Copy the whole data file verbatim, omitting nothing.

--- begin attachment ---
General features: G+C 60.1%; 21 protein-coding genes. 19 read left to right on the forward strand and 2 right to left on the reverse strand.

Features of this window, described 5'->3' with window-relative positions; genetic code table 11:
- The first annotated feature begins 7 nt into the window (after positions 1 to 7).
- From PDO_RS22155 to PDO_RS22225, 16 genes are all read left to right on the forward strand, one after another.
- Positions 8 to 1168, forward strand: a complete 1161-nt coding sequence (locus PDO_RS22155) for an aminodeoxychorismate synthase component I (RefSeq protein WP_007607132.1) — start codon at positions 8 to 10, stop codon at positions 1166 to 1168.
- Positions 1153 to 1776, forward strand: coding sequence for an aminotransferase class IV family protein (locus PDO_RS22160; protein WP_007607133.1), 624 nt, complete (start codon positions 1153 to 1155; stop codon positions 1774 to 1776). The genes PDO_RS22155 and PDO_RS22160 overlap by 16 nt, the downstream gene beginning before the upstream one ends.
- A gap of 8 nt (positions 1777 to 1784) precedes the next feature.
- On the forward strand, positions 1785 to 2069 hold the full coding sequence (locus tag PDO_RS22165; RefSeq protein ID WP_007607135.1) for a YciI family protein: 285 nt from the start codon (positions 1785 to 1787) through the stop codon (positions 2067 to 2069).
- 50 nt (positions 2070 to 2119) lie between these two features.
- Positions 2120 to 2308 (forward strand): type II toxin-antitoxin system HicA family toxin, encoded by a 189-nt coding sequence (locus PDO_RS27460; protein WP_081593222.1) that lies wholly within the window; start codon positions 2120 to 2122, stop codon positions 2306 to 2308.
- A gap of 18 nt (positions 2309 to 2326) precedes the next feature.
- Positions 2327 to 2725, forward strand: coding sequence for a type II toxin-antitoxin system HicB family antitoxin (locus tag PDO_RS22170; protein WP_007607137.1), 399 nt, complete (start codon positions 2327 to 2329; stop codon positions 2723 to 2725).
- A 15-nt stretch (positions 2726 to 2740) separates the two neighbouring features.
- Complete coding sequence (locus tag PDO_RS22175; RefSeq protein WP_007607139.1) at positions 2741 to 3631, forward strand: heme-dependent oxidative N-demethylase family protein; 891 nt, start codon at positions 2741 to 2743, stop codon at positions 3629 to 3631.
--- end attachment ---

General features: G+C 60.1%; 21 protein-coding genes. 19 read left to right on the forward strand and 2 right to left on the reverse strand.

Features of this window, described 5'->3' with window-relative positions; genetic code table 11:
- The first annotated feature begins 7 nt into the window (after positions 1 to 7).
- From PDO_RS22155 to PDO_RS22225, 16 genes are all read left to right on the forward strand, one after another.
- Positions 8 to 1168, forward strand: a complete 1161-nt coding sequence (locus PDO_RS22155) for an aminodeoxychorismate synthase component I (RefSeq protein WP_007607132.1) — start codon at positions 8 to 10, stop codon at positions 1166 to 1168.
- Positions 1153 to 1776, forward strand: coding sequence for an aminotransferase class IV family protein (locus PDO_RS22160; protein WP_007607133.1), 624 nt, complete (start codon positions 1153 to 1155; stop codon positions 1774 to 1776). The genes PDO_RS22155 and PDO_RS22160 overlap by 16 nt, the downstream gene beginning before the upstream one ends.
- A gap of 8 nt (positions 1777 to 1784) precedes the next feature.
- On the forward strand, positions 1785 to 2069 hold the full coding sequence (locus tag PDO_RS22165; RefSeq protein ID WP_007607135.1) for a YciI family protein: 285 nt from the start codon (positions 1785 to 1787) through the stop codon (positions 2067 to 2069).
- 50 nt (positions 2070 to 2119) lie between these two features.
- Positions 2120 to 2308 (forward strand): type II toxin-antitoxin system HicA family toxin, encoded by a 189-nt coding sequence (locus PDO_RS27460; protein WP_081593222.1) that lies wholly within the window; start codon positions 2120 to 2122, stop codon positions 2306 to 2308.
- A gap of 18 nt (positions 2309 to 2326) precedes the next feature.
- Positions 2327 to 2725, forward strand: coding sequence for a type II toxin-antitoxin system HicB family antitoxin (locus tag PDO_RS22170; protein WP_007607137.1), 399 nt, complete (start codon positions 2327 to 2329; stop codon positions 2723 to 2725).
- A 15-nt stretch (positions 2726 to 2740) separates the two neighbouring features.
- Complete coding sequence (locus tag PDO_RS22175; RefSeq protein WP_007607139.1) at positions 2741 to 3631, forward strand: heme-dependent oxidative N-demethylase family protein; 891 nt, start codon at positions 2741 to 2743, stop codon at positions 3629 to 3631.